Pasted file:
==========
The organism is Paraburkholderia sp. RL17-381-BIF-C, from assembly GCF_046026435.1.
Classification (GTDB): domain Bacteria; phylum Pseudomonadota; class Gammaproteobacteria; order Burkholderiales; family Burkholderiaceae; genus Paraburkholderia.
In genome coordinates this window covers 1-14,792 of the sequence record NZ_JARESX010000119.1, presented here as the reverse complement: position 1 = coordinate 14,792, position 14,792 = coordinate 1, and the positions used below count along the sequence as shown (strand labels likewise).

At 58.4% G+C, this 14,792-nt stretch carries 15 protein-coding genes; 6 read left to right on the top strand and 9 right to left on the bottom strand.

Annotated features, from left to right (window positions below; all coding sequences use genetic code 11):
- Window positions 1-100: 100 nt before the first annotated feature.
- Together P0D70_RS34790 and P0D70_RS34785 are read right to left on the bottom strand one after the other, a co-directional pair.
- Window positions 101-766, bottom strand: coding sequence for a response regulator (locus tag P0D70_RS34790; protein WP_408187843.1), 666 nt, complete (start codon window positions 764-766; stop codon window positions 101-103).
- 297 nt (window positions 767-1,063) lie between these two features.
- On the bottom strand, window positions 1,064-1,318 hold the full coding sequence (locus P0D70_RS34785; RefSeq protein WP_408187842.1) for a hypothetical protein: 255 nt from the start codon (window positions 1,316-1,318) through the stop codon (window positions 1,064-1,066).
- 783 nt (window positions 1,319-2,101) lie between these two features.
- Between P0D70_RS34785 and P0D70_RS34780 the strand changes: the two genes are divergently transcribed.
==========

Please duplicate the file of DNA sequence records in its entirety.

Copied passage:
The organism is Paraburkholderia sp. RL17-381-BIF-C, from assembly GCF_046026435.1.
Classification (GTDB): domain Bacteria; phylum Pseudomonadota; class Gammaproteobacteria; order Burkholderiales; family Burkholderiaceae; genus Paraburkholderia.
In genome coordinates this window covers 1-14,792 of the sequence record NZ_JARESX010000119.1, presented here as the reverse complement: position 1 = coordinate 14,792, position 14,792 = coordinate 1, and the positions used below count along the sequence as shown (strand labels likewise).

At 58.4% G+C, this 14,792-nt stretch carries 15 protein-coding genes; 6 read left to right on the top strand and 9 right to left on the bottom strand.

Annotated features, from left to right (window positions below; all coding sequences use genetic code 11):
- Window positions 1-100: 100 nt before the first annotated feature.
- Together P0D70_RS34790 and P0D70_RS34785 are read right to left on the bottom strand one after the other, a co-directional pair.
- Window positions 101-766, bottom strand: coding sequence for a response regulator (locus tag P0D70_RS34790; protein WP_408187843.1), 666 nt, complete (start codon window positions 764-766; stop codon window positions 101-103).
- 297 nt (window positions 767-1,063) lie between these two features.
- On the bottom strand, window positions 1,064-1,318 hold the full coding sequence (locus P0D70_RS34785; RefSeq protein WP_408187842.1) for a hypothetical protein: 255 nt from the start codon (window positions 1,316-1,318) through the stop codon (window positions 1,064-1,066).
- 783 nt (window positions 1,319-2,101) lie between these two features.
- Between P0D70_RS34785 and P0D70_RS34780 the strand changes: the two genes are divergently transcribed.